Update: Michigan is pulling the promotion immediately. Whether it really was an unauthorized promotion, that somehow surely passed by a number of desks before the material above saw the light of day, or if this is the result of NFL-style “reaction is bad, so let’s change direction” public relations remains to be seen.

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Despite report of immediate eligibility, OU QB Mayfield remains in college football purgatory

Baker Mayfield

There was a report Monday from KWTV-TV sports director Dean Blevins that Oklahoma transfer quarterback Baker Mayfield‘s appeal to the NCAA has been granted, giving the former Texas Tech gunslinger the chance to play immediately.

“Baker Mayfield finally caught a break. And so did the Oklahoma Sooners,” Blevins reported. “The talented Texas Tech transfer won his appeal with the NCAA and has been granted a third year of eligibility. He is thus is immediately eligible to play for the No. 4/No. 3-ranked Sooners.”

But it’s not that simple, reports Ryan Aber of The Oklahoman. Nothing is inside the jungle that is NCAA eligibility.

According to Aber, Mayfield’s status has been something of a collective bargaining discussion between Oklahoma, Texas Tech and the Big 12. Big 12 rules require players lose a year of eligibility for intra-conference transfers.

Even if Mayfield does not play this season, there is the possibility of Mayfield keeping his extra year of eligibility in exchange for sitting out 2014. “Sources close to the situation said there have been discussions between OU, Texas Tech and the Big 12 about the possibility of Mayfield retaining a year of eligibility if he doesn’t play this season,” Aber writes.

Mayfield met with the NCAA on Friday and, citing sources close to the quarterback, Aber writes that Oklahoma may at least win the right to put Mayfield on scholarship retroactive to the beginning of the fall semester.

Texas Tech has denied Mayfield’s transfer, and maintained that stance ever since the move was announced in December.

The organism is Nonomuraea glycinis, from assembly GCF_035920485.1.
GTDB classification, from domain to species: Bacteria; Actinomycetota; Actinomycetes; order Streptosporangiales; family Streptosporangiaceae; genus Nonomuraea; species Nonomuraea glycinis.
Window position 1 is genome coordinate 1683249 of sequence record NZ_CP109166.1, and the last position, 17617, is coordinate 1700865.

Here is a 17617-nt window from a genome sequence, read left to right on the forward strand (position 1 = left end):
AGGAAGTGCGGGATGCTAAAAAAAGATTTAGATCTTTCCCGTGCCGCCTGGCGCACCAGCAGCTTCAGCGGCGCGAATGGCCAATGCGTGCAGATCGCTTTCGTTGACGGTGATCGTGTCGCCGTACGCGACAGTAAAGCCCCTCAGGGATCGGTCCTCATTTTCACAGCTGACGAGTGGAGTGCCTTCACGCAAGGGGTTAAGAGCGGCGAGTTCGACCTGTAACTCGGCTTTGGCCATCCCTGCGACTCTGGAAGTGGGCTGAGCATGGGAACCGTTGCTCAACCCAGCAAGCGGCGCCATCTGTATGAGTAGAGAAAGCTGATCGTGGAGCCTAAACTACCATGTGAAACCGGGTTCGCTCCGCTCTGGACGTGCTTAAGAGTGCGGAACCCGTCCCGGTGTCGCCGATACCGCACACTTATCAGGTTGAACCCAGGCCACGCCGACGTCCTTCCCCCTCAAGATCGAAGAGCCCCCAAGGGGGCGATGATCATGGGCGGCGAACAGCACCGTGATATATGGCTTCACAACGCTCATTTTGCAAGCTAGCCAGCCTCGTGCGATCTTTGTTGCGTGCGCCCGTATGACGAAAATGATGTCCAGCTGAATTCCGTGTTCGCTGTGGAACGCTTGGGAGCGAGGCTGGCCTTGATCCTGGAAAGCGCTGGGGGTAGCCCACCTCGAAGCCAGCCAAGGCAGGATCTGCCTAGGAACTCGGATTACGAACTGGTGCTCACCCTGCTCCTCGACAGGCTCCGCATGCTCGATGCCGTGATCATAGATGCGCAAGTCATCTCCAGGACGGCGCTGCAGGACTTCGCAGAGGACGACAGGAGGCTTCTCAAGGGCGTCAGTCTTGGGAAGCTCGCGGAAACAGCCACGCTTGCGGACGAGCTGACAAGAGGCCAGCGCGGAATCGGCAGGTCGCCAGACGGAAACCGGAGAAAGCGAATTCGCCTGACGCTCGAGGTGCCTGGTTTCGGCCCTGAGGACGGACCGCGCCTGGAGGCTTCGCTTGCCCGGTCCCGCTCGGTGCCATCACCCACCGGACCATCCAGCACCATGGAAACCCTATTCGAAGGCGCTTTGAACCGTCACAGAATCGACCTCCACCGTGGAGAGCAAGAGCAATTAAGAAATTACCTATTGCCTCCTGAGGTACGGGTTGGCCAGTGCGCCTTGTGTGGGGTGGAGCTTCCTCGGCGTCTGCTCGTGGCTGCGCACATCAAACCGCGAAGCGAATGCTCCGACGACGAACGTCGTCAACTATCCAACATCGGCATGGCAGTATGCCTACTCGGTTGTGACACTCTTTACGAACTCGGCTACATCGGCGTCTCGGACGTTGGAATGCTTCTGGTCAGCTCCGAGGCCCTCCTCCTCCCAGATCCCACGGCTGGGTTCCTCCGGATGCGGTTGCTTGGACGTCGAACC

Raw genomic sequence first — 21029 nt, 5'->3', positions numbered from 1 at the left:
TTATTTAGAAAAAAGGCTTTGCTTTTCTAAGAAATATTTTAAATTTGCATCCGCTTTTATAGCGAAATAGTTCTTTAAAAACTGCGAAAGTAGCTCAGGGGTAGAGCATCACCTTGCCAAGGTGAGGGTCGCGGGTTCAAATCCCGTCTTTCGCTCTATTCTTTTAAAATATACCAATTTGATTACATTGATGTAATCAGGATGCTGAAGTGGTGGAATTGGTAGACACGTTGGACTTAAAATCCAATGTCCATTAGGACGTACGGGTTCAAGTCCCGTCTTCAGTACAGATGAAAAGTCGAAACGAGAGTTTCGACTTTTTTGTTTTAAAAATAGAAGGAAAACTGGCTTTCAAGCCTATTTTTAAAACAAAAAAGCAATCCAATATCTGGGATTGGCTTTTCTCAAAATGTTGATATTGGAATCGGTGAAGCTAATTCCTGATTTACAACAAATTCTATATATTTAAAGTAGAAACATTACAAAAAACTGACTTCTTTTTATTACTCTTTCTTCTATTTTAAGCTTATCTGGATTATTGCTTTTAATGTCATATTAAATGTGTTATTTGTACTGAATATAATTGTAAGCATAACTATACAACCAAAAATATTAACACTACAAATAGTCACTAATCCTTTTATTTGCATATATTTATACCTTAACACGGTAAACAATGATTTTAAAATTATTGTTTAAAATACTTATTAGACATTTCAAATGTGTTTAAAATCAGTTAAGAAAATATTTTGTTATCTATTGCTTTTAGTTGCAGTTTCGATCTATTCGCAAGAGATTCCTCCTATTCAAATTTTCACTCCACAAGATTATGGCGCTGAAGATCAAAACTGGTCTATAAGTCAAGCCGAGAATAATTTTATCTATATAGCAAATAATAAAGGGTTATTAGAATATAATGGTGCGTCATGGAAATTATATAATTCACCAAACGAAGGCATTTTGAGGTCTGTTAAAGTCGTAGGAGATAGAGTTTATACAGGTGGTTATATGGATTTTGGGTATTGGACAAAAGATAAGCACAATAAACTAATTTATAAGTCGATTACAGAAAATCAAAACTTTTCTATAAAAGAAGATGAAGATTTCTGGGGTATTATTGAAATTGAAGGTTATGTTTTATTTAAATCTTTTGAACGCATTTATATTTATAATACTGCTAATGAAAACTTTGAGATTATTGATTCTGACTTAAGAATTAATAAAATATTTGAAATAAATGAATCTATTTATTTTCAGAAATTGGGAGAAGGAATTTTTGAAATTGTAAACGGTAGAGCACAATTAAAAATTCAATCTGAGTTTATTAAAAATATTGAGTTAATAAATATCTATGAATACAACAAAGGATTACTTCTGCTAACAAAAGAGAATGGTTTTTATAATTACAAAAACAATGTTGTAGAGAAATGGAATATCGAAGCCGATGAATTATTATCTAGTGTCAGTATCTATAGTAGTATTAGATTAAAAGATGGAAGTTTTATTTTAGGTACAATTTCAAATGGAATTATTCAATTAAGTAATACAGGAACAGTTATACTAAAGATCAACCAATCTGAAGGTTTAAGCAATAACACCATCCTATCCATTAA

As a true freshman in 2013, Mayfield paid for the privilege of tossing a dozen touchdowns and 218 completions for 2,315 yards in eight games.

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Virginia K Ian Frye went 4-for-4 while his dad suffered heart attack in the stands

Ian Frye, Rob Burns, Zachary Swanson

Virginia kicker Ian Frye made all seven of his kicks Saturday, three extra points and field goals from 23, 41, 22 and 46 yards, during the Cavaliers’ 41-33 loss at No. 20 BYU on Saturday. Turns out, his day was much more impressive than any of us realized.

In a story that was told during the team’s Monday press conference and relayed over the Cavs’ official Twitter account, Frye’s father Mark suffered a heart attack inside the LaVell Edwards Stadium during the game.

Frye was notified while coming off the field for halftime – moments after he knocked in a 22-yarder to give Virginia a 16-13 lead – and was notified of the situation. Outside the locker room, Frye witnessed his father, clearly in pain, and being attended to by paramedics.

Frye checked on his father multiple times throughout the break, but remained with the team at Mark’s insistence. While receiving updates throughout the second half, Frye only informed three of his teammates, fellow kickers Dylan Sims and Alec Vozelinik and long snapper Tyler Shirley. Despite that weighing heavily on his mind, Frye knocked in a 46-yard field goal to keep Virginia within 27-19, and extra points to pull the Cavs within 34-26 and 41-33. Following the game, Frye was shuttled to the hospital, where he discovered his father, recovering from surgery and watching college football.

Frye was very complimentary of the BYU staff, especially athletics director Tom Holmoe, who visited Mark at the hospital and even brought him food.